Setting new terms of reference for the global economy
John McArthur on what to expect for development in 2015.
The coming year frames a roughly once-per-generation opportunity for the global economy to update its terms of reference. In the simplest terms, governments are converging toward agreements to eliminate extreme poverty, end social exclusion, and protect the Earth’s crucial natural assets over the coming generation. More formally, 2015 marks the culmination of two multi-year intergovernmental processes whereby all 193 UN member states are set to establish quantitative sustainable development goals for 2030 alongside a long-term climate accord.
Any outdated mindset of a world defined by rich versus poor countries needs to be replaced with a more complex notion of diverse countries tackling a spectrum of development challenges. Of the more than seven billion people alive today, only around 18 percent live in high-income economies like Canada’s. Most of the rich countries are themselves still grappling to find a firm path out of the 2008 global financial crisis. The vast majority of the world, nearly six billion people, lives in low- and middle-income countries whose fast-growing economic footprints will be equally if not more decisive for determining humanity’s future.
2015 offers a unique chance to set shared priorities. Three major global political events can galvanize respective pieces of the overarching policy puzzle.
- The first will take place July 13 to 16 in Addis Ababa, Ethiopia. This will be a once-per-generation summit on the systems for financing development, roughly analogous to the historic Monterrey conference in March 2002.
- The second happens in late September at UN headquarters in New York, a special summit of world leaders focused on locking in new global goals for sustainable development. The comparator here is the September 2000 Millennium Summit, which set the 2015 targets that became known as the Millennium Development Goals.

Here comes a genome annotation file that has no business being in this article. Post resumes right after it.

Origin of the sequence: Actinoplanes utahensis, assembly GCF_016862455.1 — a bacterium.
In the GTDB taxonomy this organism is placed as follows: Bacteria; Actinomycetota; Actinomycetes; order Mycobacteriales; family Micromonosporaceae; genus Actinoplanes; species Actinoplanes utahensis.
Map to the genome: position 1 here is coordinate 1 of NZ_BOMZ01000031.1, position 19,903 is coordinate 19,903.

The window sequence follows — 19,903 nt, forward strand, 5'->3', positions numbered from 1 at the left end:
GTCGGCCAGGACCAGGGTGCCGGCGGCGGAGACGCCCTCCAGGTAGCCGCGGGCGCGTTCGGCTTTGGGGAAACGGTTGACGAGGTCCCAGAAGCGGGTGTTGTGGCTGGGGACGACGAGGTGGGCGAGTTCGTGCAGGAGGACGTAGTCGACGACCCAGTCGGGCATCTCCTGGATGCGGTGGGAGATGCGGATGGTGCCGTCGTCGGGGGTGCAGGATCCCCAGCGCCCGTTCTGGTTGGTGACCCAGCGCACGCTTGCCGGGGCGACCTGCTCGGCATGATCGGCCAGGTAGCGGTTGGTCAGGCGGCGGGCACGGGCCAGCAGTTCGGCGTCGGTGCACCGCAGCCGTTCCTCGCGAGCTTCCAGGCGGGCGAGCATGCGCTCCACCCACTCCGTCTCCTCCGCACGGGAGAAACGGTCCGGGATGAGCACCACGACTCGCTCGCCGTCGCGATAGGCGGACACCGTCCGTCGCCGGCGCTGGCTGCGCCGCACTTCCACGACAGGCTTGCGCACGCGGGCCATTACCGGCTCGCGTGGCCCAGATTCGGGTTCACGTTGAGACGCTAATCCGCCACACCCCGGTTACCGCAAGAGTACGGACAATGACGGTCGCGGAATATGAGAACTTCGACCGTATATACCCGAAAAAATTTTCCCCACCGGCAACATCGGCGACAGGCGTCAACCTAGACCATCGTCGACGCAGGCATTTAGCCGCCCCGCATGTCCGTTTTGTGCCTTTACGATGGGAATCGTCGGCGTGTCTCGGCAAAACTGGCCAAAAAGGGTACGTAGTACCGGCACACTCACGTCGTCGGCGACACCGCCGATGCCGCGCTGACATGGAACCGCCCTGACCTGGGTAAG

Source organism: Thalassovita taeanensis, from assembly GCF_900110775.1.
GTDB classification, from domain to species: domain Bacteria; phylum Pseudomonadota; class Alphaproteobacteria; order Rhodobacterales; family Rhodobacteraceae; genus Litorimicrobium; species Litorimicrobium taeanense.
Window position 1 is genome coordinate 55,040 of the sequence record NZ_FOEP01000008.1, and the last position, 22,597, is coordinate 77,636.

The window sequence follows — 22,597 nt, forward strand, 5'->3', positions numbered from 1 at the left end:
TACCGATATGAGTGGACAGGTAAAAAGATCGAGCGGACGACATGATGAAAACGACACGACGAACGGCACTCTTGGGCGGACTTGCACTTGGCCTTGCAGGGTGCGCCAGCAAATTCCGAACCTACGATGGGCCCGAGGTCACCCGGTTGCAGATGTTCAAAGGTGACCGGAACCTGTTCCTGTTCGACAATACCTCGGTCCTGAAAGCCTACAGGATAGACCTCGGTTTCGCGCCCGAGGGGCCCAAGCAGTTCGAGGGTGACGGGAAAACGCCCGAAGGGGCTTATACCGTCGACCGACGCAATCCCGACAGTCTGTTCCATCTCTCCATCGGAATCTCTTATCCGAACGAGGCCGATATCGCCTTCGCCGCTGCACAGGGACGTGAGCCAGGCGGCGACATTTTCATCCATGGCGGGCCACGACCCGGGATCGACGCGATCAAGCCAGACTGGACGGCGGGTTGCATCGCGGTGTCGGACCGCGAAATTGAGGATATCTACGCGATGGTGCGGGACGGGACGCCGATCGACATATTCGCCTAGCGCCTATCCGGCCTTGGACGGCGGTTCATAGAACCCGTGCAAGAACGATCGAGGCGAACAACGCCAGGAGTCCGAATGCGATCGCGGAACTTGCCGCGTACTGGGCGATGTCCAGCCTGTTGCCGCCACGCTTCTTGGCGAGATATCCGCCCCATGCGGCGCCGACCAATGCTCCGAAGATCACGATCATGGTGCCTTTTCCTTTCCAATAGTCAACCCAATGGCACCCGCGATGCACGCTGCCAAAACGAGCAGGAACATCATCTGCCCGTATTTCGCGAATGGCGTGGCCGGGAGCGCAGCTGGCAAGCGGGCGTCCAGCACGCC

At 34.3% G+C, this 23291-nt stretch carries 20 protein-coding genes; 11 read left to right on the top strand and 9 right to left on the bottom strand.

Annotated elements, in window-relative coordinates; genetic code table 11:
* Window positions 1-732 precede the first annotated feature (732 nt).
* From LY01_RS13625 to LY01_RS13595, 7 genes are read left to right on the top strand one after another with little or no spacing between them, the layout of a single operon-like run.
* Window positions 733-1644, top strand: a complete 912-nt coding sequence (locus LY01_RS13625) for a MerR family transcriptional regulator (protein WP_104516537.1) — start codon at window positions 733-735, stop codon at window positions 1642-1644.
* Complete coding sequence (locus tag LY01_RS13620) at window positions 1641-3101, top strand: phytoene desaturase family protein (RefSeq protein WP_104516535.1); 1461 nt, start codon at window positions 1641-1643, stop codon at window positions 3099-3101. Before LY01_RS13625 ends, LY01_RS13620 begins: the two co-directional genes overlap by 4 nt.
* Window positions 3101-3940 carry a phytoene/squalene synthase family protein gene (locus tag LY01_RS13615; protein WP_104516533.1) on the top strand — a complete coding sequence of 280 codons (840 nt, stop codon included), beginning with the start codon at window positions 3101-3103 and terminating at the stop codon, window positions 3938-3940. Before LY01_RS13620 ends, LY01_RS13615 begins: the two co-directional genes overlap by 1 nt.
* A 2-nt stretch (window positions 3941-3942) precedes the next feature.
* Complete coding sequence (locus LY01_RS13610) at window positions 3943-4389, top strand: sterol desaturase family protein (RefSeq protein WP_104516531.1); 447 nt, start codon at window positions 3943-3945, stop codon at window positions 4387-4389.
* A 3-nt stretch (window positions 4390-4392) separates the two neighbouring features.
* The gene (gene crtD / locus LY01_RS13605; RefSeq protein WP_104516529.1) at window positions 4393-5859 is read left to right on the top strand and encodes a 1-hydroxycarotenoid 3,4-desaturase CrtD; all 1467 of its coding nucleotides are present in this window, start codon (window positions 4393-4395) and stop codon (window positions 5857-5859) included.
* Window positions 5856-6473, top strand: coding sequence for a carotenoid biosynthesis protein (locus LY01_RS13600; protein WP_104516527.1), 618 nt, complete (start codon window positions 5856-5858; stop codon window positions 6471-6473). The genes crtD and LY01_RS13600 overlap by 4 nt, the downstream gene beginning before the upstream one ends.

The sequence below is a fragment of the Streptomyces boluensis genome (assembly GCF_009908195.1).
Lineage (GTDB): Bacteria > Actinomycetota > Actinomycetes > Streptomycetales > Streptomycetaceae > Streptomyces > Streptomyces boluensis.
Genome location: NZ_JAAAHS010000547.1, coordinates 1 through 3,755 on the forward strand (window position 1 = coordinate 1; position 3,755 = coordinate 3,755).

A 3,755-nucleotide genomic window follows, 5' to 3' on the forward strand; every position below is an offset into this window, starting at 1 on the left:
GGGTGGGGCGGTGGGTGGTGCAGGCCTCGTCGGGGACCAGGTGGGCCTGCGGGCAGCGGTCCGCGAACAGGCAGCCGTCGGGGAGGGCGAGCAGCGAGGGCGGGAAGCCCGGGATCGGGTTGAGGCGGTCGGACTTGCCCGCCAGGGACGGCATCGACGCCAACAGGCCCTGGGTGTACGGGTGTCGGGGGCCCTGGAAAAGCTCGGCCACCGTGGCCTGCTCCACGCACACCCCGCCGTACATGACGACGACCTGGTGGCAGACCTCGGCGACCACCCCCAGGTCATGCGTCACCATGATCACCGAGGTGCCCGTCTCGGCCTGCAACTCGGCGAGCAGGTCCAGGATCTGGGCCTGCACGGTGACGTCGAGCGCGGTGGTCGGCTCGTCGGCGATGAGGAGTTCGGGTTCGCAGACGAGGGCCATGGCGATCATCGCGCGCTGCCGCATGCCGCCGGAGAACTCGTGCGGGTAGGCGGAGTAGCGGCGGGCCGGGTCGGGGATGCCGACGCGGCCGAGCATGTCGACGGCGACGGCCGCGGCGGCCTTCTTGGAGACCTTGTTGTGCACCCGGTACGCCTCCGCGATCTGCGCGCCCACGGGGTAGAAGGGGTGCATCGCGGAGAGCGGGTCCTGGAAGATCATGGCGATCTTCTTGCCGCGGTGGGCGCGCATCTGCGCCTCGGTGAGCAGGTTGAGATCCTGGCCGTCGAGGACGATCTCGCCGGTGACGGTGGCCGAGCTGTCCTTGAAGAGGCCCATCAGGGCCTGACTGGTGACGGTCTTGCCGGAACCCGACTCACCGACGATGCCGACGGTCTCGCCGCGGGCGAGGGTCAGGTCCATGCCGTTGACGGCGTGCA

- The third is in Paris from Nov. 30 to Dec. 11, the deadline for a new global climate deal. The closest analogue here is the Kyoto conference in 1997, but in reality there is no precedent, since the core of Kyoto only applied to advanced economies, while Paris is set to establish a more comprehensive agreement among all countries.
These three events will be affected by decisions taken in a variety of other forums, including regional summits, the June G7 summit in Germany and the working groups leading up to the November G20 summit in Turkey. Bilateral negotiations among highly influential countries can also have game-changing effects on the entire multilateral system, as exemplified by the landmark China-U.S. climate agreement announced in November.
The 2015 agenda applies to Canadians as much as anyone else. Most prominently, Canada has a leadership role to play in eliminating extreme poverty globally; in tackling exclusion among its own marginalized groups, most notably aboriginal people; and in setting a sustainable course for natural resources both domestically and around the world, with clear accountability standards across both public and private sectors. This year, our politicians, CEOs, academics, and citizens face an uncommonly specific opportunity to jointly deliver global success.